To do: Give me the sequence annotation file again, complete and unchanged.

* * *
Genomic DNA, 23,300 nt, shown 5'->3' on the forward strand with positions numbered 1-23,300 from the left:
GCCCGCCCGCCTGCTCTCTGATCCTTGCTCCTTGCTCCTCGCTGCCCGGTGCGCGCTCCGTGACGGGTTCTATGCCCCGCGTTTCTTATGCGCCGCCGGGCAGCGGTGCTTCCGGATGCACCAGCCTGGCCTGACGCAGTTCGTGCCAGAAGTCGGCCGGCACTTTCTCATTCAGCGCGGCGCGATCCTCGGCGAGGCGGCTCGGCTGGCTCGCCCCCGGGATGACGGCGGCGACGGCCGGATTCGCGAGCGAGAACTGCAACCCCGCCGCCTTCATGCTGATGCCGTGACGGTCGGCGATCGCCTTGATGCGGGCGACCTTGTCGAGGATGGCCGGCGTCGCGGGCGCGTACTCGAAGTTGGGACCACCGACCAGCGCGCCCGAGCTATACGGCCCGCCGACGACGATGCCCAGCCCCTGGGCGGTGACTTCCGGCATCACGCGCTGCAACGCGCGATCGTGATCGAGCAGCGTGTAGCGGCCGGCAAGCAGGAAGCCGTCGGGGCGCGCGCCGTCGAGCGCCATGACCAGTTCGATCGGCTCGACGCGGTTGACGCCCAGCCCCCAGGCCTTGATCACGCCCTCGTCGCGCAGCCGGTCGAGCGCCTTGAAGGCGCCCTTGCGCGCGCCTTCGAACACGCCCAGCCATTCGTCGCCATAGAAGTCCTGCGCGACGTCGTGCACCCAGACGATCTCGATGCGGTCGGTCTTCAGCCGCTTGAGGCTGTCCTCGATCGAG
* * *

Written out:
Genomic DNA, 23,300 nt, shown 5'->3' on the forward strand with positions numbered 1-23,300 from the left:
GCCCGCCCGCCTGCTCTCTGATCCTTGCTCCTTGCTCCTCGCTGCCCGGTGCGCGCTCCGTGACGGGTTCTATGCCCCGCGTTTCTTATGCGCCGCCGGGCAGCGGTGCTTCCGGATGCACCAGCCTGGCCTGACGCAGTTCGTGCCAGAAGTCGGCCGGCACTTTCTCATTCAGCGCGGCGCGATCCTCGGCGAGGCGGCTCGGCTGGCTCGCCCCCGGGATGACGGCGGCGACGGCCGGATTCGCGAGCGAGAACTGCAACCCCGCCGCCTTCATGCTGATGCCGTGACGGTCGGCGATCGCCTTGATGCGGGCGACCTTGTCGAGGATGGCCGGCGTCGCGGGCGCGTACTCGAAGTTGGGACCACCGACCAGCGCGCCCGAGCTATACGGCCCGCCGACGACGATGCCCAGCCCCTGGGCGGTGACTTCCGGCATCACGCGCTGCAACGCGCGATCGTGATCGAGCAGCGTGTAGCGGCCGGCAAGCAGGAAGCCGTCGGGGCGCGCGCCGTCGAGCGCCATGACCAGTTCGATCGGCTCGACGCGGTTGACGCCCAGCCCCCAGGCCTTGATCACGCCCTCGTCGCGCAGCCGGTCGAGCGCCTTGAAGGCGCCCTTGCGCGCGCCTTCGAACACGCCCAGCCATTCGTCGCCATAGAAGTCCTGCGCGACGTCGTGCACCCAGACGATCTCGATGCGGTCGGTCTTCAGCCGCTTGAGGCTGTCCTCGATCGAG